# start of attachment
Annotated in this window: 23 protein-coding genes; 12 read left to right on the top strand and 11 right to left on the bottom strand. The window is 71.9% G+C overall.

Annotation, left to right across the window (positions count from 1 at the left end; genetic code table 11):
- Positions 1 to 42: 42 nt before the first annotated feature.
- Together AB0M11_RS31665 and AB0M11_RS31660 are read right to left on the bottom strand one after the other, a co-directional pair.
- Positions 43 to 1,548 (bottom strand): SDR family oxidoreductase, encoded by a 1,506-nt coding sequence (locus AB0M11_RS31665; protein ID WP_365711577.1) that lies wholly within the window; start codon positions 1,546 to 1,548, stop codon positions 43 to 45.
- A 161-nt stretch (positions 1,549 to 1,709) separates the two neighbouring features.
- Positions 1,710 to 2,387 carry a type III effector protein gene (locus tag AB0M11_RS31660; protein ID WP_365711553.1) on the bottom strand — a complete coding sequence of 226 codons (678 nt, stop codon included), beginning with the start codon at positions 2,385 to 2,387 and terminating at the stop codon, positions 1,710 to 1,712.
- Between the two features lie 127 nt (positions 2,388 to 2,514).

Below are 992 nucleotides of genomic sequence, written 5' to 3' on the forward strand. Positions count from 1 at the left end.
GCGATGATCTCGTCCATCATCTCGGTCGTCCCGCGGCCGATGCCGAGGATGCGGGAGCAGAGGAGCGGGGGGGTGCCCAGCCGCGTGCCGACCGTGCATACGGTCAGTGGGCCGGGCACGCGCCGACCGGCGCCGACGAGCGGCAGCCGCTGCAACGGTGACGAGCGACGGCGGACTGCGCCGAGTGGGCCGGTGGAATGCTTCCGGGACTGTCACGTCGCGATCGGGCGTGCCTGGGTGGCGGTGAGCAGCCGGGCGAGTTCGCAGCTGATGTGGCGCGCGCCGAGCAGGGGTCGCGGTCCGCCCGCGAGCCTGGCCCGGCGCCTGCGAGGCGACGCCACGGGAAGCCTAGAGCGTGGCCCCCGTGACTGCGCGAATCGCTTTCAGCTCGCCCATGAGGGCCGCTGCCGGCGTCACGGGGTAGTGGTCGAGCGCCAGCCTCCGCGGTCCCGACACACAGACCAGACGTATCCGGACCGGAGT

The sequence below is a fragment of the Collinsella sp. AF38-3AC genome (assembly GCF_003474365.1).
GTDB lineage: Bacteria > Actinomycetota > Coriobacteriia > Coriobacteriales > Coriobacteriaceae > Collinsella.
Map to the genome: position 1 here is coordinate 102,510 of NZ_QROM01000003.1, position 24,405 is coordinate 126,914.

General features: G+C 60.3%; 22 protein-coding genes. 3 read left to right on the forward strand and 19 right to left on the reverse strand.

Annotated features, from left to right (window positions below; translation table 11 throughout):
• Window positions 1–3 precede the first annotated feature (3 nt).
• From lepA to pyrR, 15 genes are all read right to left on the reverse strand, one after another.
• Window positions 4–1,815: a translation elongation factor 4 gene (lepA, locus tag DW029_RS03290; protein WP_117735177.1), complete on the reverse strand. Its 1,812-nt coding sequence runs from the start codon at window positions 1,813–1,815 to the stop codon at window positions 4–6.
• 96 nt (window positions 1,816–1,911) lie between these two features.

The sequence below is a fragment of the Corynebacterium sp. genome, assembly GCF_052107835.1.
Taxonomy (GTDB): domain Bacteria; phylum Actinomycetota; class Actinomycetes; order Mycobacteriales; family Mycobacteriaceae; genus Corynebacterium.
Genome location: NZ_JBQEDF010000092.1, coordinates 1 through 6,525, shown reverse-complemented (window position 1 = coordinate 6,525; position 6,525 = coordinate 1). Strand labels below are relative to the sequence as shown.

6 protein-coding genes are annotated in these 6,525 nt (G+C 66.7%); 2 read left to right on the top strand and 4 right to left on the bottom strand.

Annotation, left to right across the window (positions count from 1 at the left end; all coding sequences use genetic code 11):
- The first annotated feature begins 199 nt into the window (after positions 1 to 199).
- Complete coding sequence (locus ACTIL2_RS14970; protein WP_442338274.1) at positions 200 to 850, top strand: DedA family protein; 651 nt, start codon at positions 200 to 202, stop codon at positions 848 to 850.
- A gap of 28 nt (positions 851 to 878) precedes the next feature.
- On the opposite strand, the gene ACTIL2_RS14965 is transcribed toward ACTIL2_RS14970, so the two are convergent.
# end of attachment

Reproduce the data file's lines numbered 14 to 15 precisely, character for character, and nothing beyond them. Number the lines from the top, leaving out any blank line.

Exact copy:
General features: G+C 60.3%; 22 protein-coding genes. 3 read left to right on the forward strand and 19 right to left on the reverse strand.

Annotated features, from left to right (window positions below; translation table 11 throughout):